You will find a lot of fast food places selling kebab and shawarma (a nice mixture of grilled chicken, salads, French fries and sauces wrapped in a lipia (a sort of thin pancake used as a substitute for bread by Turks), very good and not that expensive (around 7 lei for a small one and 10 lei for a big one).


Bars and clubs

There are many bars and clubs open in Constanţa. However, some of them are closed during the summer, as Mamaia resort opens. You can go to: Phoenix (a rock club), Domino, Doors.

There are many bars in the city especially during summer-time.




Some hotels in Mamaia are open in the winter and you can get very good deals on accommodation in the off season.



Stay safe

Constanţa is a pretty safe city even by European standards, but as a precaution avoid taking taxis near the train station and insist that they turn the meter on. If you visit the historical peninsular area at night, try to do this in a group. Unlike some other cities in Romania, people from Constanţa are well used to foreigners and are generally helpful. Walking at night is okay even alone, though you should avoid walking with your camera around your neck and be mindful of pick pockets when using public transportation. Your religion is not of concern since a lot of locals come from very different ethnic and religious backgrounds, but refrain from commenting on religious matters. Unlike Western Europe or the Middle East, the local Muslim population is pretty secular and don't have a problem with western culture or habits.

Stay away from dodgy small casinos and avoid exchange offices especially those located in Mamaia. They have hidden commission (written with small letters) or separate exchange rates for travel checks and cash. Use only trusted exchange offices, like Balkan Exchange. If you are unsure go to a bank, Your best bet is to exchange money at banks, which are located throughout the city. Although banks don't have good exchange rates, they are still better than the rip-offs).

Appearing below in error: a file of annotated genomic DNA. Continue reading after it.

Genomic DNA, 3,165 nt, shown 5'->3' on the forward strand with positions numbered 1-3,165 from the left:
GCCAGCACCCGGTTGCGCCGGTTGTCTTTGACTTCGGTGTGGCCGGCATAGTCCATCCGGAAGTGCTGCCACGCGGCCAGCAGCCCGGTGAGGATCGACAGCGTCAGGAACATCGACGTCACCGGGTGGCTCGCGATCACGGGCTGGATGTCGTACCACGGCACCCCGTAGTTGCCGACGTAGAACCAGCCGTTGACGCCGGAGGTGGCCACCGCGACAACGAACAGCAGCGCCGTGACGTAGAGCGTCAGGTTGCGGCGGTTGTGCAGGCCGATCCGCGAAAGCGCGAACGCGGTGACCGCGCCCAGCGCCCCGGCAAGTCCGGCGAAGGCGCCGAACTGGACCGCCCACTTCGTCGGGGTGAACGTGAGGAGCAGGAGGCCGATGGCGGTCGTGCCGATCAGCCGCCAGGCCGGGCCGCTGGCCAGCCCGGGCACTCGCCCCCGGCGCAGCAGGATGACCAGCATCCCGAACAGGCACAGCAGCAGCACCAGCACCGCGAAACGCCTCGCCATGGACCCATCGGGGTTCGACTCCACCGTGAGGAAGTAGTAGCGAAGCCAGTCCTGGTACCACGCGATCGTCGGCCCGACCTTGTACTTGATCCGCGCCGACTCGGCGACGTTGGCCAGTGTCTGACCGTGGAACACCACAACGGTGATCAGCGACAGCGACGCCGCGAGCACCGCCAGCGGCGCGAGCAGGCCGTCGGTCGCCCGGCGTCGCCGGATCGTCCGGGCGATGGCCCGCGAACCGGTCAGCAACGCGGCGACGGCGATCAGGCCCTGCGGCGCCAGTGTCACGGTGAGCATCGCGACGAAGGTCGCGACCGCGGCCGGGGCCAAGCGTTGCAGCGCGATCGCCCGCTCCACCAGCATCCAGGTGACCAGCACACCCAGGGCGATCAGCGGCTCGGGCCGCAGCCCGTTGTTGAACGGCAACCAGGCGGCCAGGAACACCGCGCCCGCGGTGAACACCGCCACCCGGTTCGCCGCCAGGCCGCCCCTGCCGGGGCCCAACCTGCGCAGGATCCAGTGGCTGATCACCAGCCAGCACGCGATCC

As with Bucharest and other big cities in Romania your biggest safety concern could come from feral dogs. If confronted by a group of barking dogs don't loose your cool and back away since they are usually territorial and won't chase you. If they get too close, pretend you are picking a rock from the ground. Whatever you do, don't run.

Women will not be permitted access in churches or mosques if they wear short skirts.

Go next

to the south there are a string of summer resorts, Eforie Nord/sud, Costinesti, Neptun, Olimp. Neptun is recommended because it has a more relaxed atmosphere and for its lush forests that end near the sea. During the last NATO summit president Bush visited the resort for talks with President Basescu

This article is issued from Wikivoyage - version of the Friday, September 25, 2015. The text is available under the Creative Commons Attribution/Share Alike but additional terms may apply for the media files.